No. Jeremy Kasten, who made that, is a very decent fellow, and he sent me a DVD of it and called to ask me what I thought. Which is like asking someone, “What do you think of my child?” He had Crispin Glover playing the Wizard, in a white suit, and one thing I didn’t understand, the effects take place behind a screen. This may have been his way of mollifying the distributors or the theater owners or Blockbuster or whoever will not stand gore being shown vividly.
How many of your scripts did you write? I know you used a lot of pseudonyms in the credits of your films to make it seem like you had bigger crews.
People often ask me, “Who wrote the script for Blood Feast?” And I say, “A script? What’s that?” One of the names I used was “Seymour Sheldon,” and also “Sheldon Seymour.” At the time we were making these, it seemed to me that everyone I knew who owned a theater or was a film distributor was named either Sheldon or Seymour. So I thought, We’ll put those names together and everyone will be able to identify with us! I wish people making today’s movies had more of that approach rather than being wrapped up in their own egos.
You and Dave Friedman made a comeback a few years ago with Blood Feast 2, your first movie in 30 years. Did you enjoy getting back in the director’s chair?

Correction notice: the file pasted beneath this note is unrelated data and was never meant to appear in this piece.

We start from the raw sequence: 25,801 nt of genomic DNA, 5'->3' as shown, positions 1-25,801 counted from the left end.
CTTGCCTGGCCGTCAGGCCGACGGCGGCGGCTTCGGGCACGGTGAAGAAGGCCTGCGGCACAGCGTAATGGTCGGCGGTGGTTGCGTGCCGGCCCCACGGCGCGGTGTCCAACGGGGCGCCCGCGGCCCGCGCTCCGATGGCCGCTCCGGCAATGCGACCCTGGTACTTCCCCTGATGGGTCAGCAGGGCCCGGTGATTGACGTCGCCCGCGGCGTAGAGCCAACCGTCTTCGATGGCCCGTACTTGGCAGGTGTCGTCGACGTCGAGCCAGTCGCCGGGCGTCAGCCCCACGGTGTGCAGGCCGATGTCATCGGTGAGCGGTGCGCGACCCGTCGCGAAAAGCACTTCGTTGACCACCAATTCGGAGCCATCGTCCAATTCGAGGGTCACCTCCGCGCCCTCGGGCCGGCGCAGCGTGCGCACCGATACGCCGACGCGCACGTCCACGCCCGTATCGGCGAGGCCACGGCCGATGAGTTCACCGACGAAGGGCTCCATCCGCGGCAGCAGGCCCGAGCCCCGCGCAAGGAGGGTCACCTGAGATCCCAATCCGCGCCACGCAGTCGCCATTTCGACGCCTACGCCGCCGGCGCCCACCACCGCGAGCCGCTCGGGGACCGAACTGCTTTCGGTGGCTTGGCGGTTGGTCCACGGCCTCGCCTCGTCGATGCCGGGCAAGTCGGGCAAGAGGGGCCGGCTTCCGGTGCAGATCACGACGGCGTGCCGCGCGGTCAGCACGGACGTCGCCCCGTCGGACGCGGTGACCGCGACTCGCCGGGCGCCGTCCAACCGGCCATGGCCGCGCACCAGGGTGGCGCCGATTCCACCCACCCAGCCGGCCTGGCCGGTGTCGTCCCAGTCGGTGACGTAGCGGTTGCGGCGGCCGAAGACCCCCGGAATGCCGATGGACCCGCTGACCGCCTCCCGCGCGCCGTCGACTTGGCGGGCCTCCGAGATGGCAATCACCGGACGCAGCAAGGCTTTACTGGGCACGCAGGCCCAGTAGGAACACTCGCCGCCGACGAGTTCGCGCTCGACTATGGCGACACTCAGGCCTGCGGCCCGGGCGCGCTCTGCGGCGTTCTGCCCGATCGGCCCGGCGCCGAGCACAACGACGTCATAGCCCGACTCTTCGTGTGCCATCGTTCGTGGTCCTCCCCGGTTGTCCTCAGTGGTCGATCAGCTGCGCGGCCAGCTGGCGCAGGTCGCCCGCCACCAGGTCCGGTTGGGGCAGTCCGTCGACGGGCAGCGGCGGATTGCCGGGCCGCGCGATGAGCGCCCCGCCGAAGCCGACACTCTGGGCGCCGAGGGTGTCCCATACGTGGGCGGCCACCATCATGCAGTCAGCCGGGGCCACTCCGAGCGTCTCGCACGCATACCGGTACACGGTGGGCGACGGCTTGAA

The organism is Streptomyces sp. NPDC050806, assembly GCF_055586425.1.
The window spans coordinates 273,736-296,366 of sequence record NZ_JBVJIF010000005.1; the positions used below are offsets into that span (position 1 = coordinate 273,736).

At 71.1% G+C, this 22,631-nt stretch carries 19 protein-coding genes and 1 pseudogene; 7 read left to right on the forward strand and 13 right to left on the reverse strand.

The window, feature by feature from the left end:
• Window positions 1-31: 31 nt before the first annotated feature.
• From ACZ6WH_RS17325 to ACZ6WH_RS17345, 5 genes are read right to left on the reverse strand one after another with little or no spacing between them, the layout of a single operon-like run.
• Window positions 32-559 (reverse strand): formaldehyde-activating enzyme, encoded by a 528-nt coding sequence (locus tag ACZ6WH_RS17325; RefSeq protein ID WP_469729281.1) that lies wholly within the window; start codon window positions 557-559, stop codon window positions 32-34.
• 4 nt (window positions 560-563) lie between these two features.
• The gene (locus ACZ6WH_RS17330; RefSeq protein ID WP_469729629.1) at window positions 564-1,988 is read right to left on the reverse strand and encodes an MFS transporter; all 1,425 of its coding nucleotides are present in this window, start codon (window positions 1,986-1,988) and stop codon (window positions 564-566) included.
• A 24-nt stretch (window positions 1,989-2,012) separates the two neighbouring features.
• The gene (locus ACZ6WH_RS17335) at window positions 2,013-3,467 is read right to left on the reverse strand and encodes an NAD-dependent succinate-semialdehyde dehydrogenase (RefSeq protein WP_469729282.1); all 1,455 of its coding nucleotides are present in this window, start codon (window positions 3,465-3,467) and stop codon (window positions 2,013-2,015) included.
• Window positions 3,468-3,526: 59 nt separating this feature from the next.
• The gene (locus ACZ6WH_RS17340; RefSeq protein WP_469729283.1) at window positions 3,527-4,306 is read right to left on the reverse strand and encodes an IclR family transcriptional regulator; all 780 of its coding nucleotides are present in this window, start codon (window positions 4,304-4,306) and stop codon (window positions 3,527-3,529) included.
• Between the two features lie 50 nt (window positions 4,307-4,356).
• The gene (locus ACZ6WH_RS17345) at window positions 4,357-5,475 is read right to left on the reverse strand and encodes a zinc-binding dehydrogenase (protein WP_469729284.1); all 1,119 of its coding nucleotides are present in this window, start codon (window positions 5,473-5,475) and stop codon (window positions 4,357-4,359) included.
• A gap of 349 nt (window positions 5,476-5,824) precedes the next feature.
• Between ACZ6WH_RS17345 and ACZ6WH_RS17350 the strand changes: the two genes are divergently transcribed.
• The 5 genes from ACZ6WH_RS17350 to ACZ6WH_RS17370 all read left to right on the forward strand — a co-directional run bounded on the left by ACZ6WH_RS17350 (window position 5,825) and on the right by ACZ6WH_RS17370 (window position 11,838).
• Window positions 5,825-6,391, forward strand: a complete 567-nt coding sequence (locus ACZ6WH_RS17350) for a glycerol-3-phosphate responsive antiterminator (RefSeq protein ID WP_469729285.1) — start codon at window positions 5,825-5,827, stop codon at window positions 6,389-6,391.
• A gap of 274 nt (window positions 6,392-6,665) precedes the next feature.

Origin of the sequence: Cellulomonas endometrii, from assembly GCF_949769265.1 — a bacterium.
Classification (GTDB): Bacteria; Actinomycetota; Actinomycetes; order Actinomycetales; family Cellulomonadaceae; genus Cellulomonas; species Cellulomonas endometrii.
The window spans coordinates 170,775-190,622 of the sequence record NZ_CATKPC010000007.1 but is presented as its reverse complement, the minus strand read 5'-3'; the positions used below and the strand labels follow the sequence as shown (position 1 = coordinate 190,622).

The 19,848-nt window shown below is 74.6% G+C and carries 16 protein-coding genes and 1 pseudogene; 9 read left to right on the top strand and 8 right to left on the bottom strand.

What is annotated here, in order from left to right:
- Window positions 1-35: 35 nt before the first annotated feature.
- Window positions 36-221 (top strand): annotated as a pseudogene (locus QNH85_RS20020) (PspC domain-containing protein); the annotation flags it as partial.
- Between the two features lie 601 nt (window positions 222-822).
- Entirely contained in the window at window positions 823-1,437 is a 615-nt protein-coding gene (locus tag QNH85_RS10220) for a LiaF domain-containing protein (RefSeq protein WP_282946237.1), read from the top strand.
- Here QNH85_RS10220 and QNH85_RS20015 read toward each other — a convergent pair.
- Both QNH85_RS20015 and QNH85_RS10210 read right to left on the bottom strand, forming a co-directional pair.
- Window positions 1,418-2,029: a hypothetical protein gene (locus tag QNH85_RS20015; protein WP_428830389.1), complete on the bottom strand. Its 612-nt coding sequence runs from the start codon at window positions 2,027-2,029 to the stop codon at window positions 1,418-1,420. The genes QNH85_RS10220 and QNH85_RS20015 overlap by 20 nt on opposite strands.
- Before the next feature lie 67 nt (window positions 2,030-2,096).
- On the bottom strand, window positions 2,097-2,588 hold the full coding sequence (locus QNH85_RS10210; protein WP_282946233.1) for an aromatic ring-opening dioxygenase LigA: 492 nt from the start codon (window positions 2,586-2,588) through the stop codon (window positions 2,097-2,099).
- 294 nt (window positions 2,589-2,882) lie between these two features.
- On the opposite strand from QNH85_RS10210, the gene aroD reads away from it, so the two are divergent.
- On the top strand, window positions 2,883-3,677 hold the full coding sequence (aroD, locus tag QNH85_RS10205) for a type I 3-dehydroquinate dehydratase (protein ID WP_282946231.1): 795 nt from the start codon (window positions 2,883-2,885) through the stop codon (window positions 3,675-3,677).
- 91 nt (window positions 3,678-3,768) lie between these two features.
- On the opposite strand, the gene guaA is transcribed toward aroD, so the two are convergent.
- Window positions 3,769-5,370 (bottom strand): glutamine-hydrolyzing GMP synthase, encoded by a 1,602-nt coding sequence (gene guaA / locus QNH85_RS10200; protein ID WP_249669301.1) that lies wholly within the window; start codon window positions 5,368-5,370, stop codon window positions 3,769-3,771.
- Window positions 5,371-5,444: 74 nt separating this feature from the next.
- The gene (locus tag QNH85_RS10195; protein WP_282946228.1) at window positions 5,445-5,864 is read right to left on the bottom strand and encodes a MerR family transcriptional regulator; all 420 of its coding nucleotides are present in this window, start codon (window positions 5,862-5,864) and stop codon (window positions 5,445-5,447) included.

Yes, I did—what a wonderful experience! For the original Blood Feast, we were, let’s say, crew challenged. I did the lighting, I operated the camera, I even wrote the score. Because I didn’t want to pay anybody. I cut it, there were never any second takes. It was as primitive a production job as could be done, and at the end of the day everyone, case and crew, pitched in to pick up the cables and get the equipment back on my Volkswagen bus.
Now, for Blood Feast 2, I was—The Director! I sat in—The Director’s Chair! I could watch the action on a Television Monitor! So if there was a microphone in the picture, I fix it, instead of seeing it that night in the rushes. Big difference—I even had an assistant director, if you can believe it. I never worked less and had a better time.
That was released to DVD in two versions, the rated-R version [missing most of the gore] for Blockbuster, and the special edition for everybody else. Those who might rent that movie at Blockbuster will wonder, What is this all about? All you have here is a bunch of mediocre acting.